September 12, 2005, 10:37 AM — Hewlett-Packard Co. (HP) has announced new server management and virtualization products across its ProLiant and mid-range Integrity product ranges.
For ProLiants, it's delivering a package of software based on VMware technology. Essentials Virtualization Management (EVM) software allows sysadmins to migrate physical servers into virtual machines using VMware's ESX and GSX virtualization products. The software plugs into the company's Systems Insight Manager (SIM) 5.0 product, which allows management of ProLiant, Integrity, and HP 9000 servers as well as its BladeSystems and storage ranges. SIM is bundled with the hardware.
EVM consists of two packs, the Virtual Machine Management pack (VMMP) and Server Migration pack (SMP), both of which are designed to manage x86-based machines.
The VMMP allows you to manage virtual machines and ProLiant server resources. According to UK ProLiant product manager Phil MacLean: "It helps you run the same VM on two separate machines, so you can move the VM easily from one to the other. It works through VMware's VMotion, which is part of the bundle, and means you don't have to buy VMotion separately. You also don't need a similar configuration on the two servers."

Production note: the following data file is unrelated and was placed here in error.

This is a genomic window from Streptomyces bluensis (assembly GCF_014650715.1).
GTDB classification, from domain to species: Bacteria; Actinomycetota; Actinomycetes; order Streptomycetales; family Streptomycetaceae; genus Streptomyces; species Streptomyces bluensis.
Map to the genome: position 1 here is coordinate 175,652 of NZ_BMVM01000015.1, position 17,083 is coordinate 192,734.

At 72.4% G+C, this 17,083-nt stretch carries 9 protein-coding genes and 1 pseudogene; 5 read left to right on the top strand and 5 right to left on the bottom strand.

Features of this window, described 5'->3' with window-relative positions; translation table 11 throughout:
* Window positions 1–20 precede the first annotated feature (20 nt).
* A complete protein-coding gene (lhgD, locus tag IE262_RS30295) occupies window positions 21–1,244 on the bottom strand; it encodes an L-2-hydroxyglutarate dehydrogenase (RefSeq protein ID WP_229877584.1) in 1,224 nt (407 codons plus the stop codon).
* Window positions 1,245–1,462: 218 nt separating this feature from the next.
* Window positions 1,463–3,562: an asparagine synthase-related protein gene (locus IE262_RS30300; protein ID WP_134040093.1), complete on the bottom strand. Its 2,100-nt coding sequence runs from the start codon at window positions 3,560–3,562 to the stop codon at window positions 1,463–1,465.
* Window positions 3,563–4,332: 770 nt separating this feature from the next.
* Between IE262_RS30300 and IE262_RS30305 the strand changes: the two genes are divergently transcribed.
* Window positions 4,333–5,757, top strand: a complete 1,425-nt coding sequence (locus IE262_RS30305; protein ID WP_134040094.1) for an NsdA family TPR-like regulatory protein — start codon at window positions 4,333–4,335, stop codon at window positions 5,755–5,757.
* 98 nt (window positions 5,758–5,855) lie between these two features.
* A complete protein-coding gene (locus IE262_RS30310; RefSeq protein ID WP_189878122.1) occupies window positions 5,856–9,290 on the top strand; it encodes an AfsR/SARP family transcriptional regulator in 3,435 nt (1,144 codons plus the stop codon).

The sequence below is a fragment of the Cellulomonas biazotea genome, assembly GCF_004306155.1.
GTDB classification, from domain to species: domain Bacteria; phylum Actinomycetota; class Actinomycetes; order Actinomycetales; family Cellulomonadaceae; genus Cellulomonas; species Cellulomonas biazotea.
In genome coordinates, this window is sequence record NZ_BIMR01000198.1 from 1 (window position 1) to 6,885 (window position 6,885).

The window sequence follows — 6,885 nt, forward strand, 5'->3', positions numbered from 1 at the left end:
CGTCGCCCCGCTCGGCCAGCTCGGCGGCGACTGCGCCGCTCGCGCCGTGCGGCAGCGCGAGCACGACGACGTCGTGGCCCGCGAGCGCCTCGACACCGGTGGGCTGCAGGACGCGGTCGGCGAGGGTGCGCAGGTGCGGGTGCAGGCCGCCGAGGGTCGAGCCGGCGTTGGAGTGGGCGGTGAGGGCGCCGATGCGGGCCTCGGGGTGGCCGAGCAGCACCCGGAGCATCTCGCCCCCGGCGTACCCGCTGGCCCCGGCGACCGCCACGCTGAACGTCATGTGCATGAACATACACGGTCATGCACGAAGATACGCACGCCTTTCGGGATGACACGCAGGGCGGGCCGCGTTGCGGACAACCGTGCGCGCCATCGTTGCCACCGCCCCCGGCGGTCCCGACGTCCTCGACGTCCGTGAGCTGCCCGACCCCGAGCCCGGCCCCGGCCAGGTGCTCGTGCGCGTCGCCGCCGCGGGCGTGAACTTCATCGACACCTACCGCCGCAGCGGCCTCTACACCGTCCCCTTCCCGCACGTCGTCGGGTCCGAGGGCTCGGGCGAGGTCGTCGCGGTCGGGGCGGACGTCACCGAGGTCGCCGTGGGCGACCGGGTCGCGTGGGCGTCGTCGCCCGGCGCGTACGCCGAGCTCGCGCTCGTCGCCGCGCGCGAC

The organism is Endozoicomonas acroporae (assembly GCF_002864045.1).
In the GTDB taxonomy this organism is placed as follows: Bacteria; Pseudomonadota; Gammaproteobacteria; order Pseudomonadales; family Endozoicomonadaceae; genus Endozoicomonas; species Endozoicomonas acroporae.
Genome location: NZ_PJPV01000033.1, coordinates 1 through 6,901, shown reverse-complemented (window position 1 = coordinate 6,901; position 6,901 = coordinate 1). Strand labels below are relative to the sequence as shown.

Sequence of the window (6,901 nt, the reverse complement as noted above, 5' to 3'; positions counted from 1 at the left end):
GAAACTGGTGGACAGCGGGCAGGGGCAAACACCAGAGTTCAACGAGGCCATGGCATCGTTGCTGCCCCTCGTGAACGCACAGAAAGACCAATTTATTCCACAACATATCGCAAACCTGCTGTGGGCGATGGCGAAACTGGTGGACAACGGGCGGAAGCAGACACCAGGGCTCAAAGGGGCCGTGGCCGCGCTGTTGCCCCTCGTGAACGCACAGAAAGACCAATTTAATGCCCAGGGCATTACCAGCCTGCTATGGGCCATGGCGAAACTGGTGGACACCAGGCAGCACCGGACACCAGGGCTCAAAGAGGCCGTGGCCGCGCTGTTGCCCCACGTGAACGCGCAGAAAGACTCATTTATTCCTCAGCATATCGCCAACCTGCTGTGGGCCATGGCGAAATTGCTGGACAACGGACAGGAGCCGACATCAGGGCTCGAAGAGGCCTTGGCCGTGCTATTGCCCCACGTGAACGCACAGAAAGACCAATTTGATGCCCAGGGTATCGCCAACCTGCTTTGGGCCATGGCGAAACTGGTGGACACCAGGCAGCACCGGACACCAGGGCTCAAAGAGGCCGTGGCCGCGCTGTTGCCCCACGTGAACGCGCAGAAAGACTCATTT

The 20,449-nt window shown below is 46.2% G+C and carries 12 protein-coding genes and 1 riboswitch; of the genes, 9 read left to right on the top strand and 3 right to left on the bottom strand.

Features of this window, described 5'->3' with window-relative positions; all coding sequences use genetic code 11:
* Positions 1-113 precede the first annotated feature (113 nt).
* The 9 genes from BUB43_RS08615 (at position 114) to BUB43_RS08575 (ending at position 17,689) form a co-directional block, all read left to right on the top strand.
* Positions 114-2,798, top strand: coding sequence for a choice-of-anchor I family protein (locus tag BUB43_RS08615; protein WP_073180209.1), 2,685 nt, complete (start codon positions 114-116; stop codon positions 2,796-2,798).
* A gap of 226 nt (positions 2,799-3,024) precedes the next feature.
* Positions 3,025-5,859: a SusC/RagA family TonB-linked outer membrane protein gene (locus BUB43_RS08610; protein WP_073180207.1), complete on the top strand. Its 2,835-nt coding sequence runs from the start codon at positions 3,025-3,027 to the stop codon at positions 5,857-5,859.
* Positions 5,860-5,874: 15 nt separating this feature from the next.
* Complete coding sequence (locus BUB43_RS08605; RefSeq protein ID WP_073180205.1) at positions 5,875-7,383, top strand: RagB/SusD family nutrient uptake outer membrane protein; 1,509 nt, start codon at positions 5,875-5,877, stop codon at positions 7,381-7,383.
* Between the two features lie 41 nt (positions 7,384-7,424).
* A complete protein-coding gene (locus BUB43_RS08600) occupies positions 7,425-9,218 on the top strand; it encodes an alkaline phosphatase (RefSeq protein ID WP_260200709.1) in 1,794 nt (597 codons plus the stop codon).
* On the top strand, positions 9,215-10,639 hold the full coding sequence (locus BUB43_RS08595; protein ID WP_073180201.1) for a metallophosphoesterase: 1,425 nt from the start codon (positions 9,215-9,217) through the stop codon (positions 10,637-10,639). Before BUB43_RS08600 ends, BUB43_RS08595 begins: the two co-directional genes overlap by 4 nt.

The SMP consists of a wizard that automates the process of converting a physical machine to VM and vice versa, said MacLean. Unusually, it also allows migration from one type of virtual machine to another - for instance, allowing you to move from a VMware VM to a Microsoft VM and vice versa. MacLean said that "both capabilities are unique. It's the first end-user tool that can do this." He said that gaining access to this feature would normally involve paying VMware for its P2V service.
The bundle also includes VMware's ESX Server, its Virtual Infrastructure Node for resource management -- and which itself incorporates VMotion, SMP and VirtualCenter agents -- and VMware GSX Server for server consolidation, disaster recovery and streamlining software development processes.
The announcement sounds not a million miles from IBM's announcement in May that it would bundle an evaluation version of VMware's ESX Server product with a six-month timeout with its blade servers. However, IBM also supports the development of Xen, an open source equivalent of VMware's products that could challenge the EMC subsidiary's current dominance of the virtualization market.
HP's mid-range Integrity and 9000 series servers also get improved virtualization support in the form of Integrity Essentials software. Also working as a SIM plug-in, the new software will eventually manage all OSes, although HP has prioritized HP-UX, with Windows and Linux support arriving next year.